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Dozens of Yemeni soldiers and militants are reported to have been killed in clashes between soldiers and militants in the south of the country, according to security officials. Gunmen also shot dead four policemen and wounded two others in an ambush in Zinjibar, in the southern Abyan province.

 

This came shortly after the government for the first time, publically acknowledged that the Al Qaeda threat was all over the country. This was followed by foreign oil companies giving their staff leave and remained shut for varying number of days after the announcement, across the country.

 

August 29, 2010

 

 

Analysis and Forecast: Increasing Risk

 

The south of the country has turned into a battlefield, with regular fighting reported in the Abyan and other southern provinces.

 

Abyan’s population in particular are thought to be largely sympathizers of Al Qaeda. During the civil war of the 1990’s, the Sanaa government armed and supported Al Qaeda in the southern Abyan province as they both fought the then socialist government of former South Yemen.

 

However, with increasing unrest in the south and an increasingly more aligned ideology between the southern seperatists and Al Qaeda, the common goal of the seperatists and Al Qaeda has made them join forces in their fight to separate from the Sanaa central government. The government therefore has been cornered in the south, as it quickly losses grip. The areas in which fighting is taking place is very mountainous making it even more difficult for the government forces to battle. With the situation in the country rapidly deteriorating, the Yemeni government appears unable to maintain law and order in the south and the unity of the country appears more shaky than ever since the unification. If the south does indeed separates, Al Qaeda will be the biggest winner, taking control of large of areas of strategic importance, including oil fields.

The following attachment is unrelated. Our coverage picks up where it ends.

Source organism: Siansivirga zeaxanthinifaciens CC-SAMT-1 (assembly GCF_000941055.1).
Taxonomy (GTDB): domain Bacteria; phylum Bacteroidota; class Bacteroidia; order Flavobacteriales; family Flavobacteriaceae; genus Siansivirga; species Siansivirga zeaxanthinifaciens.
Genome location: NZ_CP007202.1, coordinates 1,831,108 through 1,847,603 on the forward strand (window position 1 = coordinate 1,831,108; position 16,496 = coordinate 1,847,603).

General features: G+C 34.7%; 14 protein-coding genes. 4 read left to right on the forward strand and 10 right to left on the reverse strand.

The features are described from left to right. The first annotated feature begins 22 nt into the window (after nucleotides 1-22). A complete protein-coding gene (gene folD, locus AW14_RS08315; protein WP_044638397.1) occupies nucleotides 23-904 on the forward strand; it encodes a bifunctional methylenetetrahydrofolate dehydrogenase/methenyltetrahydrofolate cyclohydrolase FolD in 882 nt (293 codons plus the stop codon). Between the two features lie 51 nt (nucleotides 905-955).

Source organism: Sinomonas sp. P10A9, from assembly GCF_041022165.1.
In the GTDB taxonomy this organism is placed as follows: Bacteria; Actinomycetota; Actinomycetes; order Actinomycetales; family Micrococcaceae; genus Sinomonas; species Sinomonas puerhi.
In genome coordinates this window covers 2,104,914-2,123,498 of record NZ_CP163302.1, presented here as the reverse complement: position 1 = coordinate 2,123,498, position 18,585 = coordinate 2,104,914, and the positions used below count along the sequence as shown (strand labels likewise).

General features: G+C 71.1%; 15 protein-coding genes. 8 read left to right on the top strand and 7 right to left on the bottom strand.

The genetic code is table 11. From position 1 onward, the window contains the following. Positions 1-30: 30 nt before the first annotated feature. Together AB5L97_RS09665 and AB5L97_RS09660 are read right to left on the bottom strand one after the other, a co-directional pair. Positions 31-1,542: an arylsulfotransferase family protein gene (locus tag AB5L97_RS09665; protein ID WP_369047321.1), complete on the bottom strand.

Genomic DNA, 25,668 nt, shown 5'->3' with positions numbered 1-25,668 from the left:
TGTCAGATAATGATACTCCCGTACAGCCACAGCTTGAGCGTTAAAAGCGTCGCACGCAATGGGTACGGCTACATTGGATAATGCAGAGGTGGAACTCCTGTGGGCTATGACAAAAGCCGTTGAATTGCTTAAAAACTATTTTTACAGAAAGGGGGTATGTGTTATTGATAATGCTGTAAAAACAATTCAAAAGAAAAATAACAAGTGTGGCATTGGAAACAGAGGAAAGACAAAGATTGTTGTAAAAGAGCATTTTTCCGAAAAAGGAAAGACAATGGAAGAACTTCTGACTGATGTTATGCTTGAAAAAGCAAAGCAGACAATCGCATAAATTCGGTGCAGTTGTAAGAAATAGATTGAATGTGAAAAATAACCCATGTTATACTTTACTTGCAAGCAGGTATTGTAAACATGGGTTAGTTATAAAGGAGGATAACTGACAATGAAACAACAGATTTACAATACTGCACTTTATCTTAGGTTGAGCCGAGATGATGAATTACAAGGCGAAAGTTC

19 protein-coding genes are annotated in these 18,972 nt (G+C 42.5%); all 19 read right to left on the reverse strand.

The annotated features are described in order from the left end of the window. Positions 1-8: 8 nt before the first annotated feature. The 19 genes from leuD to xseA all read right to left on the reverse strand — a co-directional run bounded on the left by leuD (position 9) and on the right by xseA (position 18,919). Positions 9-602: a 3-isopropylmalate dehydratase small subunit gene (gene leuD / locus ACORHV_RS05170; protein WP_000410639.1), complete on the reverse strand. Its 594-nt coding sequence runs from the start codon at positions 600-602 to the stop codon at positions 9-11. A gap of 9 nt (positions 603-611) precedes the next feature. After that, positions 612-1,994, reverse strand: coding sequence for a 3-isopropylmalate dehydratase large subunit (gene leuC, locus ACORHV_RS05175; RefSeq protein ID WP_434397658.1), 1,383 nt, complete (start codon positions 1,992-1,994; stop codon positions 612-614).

This will not only be disastrous to the country, but also be a serious threat to the rest of the Gulf. Highlighting the degree of concern, the central government has for the first time acknowledged that the Al Qaeda threat is not restricted to the Abyan area, but to the whole of the country, confirming that the government is rapidly losing control.